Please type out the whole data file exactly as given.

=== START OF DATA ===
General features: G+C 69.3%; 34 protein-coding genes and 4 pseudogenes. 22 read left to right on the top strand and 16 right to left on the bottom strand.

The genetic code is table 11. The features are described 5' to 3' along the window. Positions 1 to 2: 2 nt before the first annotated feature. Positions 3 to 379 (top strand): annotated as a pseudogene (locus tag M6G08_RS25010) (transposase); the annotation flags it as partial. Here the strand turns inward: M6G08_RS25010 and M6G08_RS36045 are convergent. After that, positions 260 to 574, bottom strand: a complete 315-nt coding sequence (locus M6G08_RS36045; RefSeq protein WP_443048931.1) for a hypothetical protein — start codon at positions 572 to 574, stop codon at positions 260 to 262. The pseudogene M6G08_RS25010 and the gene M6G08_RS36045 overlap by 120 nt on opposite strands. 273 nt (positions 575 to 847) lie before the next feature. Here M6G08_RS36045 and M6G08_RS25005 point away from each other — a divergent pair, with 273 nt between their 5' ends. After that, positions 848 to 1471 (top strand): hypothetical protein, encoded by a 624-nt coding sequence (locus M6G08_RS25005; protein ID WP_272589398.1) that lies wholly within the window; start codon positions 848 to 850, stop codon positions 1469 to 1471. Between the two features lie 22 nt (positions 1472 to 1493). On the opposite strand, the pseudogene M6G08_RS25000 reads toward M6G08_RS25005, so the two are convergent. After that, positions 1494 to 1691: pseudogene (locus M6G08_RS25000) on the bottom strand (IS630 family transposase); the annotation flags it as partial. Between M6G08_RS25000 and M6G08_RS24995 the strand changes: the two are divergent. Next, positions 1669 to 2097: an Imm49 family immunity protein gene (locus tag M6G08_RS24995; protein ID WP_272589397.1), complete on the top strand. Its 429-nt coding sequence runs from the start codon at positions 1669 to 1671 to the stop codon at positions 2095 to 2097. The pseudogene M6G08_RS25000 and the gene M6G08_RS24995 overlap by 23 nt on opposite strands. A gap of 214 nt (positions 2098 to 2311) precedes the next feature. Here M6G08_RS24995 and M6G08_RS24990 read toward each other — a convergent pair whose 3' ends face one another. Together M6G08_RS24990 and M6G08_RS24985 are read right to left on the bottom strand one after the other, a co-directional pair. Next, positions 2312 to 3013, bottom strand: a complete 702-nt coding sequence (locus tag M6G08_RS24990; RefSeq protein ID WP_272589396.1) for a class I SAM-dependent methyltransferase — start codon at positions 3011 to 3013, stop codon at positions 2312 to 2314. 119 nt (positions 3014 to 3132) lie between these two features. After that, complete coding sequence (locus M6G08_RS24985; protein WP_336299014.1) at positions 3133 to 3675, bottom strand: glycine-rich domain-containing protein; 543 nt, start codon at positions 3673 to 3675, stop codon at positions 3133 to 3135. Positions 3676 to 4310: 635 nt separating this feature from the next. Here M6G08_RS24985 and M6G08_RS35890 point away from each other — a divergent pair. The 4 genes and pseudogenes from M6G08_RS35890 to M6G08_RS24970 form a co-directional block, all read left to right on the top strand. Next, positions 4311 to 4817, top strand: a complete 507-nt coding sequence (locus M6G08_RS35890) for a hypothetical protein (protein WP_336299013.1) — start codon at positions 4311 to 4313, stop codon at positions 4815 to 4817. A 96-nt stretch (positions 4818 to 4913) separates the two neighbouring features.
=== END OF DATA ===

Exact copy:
General features: G+C 69.3%; 34 protein-coding genes and 4 pseudogenes. 22 read left to right on the top strand and 16 right to left on the bottom strand.

The genetic code is table 11. The features are described 5' to 3' along the window. Positions 1 to 2: 2 nt before the first annotated feature. Positions 3 to 379 (top strand): annotated as a pseudogene (locus tag M6G08_RS25010) (transposase); the annotation flags it as partial. Here the strand turns inward: M6G08_RS25010 and M6G08_RS36045 are convergent. After that, positions 260 to 574, bottom strand: a complete 315-nt coding sequence (locus M6G08_RS36045; RefSeq protein WP_443048931.1) for a hypothetical protein — start codon at positions 572 to 574, stop codon at positions 260 to 262. The pseudogene M6G08_RS25010 and the gene M6G08_RS36045 overlap by 120 nt on opposite strands. 273 nt (positions 575 to 847) lie before the next feature. Here M6G08_RS36045 and M6G08_RS25005 point away from each other — a divergent pair, with 273 nt between their 5' ends. After that, positions 848 to 1471 (top strand): hypothetical protein, encoded by a 624-nt coding sequence (locus M6G08_RS25005; protein ID WP_272589398.1) that lies wholly within the window; start codon positions 848 to 850, stop codon positions 1469 to 1471. Between the two features lie 22 nt (positions 1472 to 1493). On the opposite strand, the pseudogene M6G08_RS25000 reads toward M6G08_RS25005, so the two are convergent. After that, positions 1494 to 1691: pseudogene (locus M6G08_RS25000) on the bottom strand (IS630 family transposase); the annotation flags it as partial. Between M6G08_RS25000 and M6G08_RS24995 the strand changes: the two are divergent. Next, positions 1669 to 2097: an Imm49 family immunity protein gene (locus tag M6G08_RS24995; protein ID WP_272589397.1), complete on the top strand. Its 429-nt coding sequence runs from the start codon at positions 1669 to 1671 to the stop codon at positions 2095 to 2097. The pseudogene M6G08_RS25000 and the gene M6G08_RS24995 overlap by 23 nt on opposite strands. A gap of 214 nt (positions 2098 to 2311) precedes the next feature. Here M6G08_RS24995 and M6G08_RS24990 read toward each other — a convergent pair whose 3' ends face one another. Together M6G08_RS24990 and M6G08_RS24985 are read right to left on the bottom strand one after the other, a co-directional pair. Next, positions 2312 to 3013, bottom strand: a complete 702-nt coding sequence (locus tag M6G08_RS24990; RefSeq protein ID WP_272589396.1) for a class I SAM-dependent methyltransferase — start codon at positions 3011 to 3013, stop codon at positions 2312 to 2314. 119 nt (positions 3014 to 3132) lie between these two features. After that, complete coding sequence (locus M6G08_RS24985; protein WP_336299014.1) at positions 3133 to 3675, bottom strand: glycine-rich domain-containing protein; 543 nt, start codon at positions 3673 to 3675, stop codon at positions 3133 to 3135. Positions 3676 to 4310: 635 nt separating this feature from the next. Here M6G08_RS24985 and M6G08_RS35890 point away from each other — a divergent pair. The 4 genes and pseudogenes from M6G08_RS35890 to M6G08_RS24970 form a co-directional block, all read left to right on the top strand. Next, positions 4311 to 4817, top strand: a complete 507-nt coding sequence (locus M6G08_RS35890) for a hypothetical protein (protein WP_336299013.1) — start codon at positions 4311 to 4313, stop codon at positions 4815 to 4817. A 96-nt stretch (positions 4818 to 4913) separates the two neighbouring features.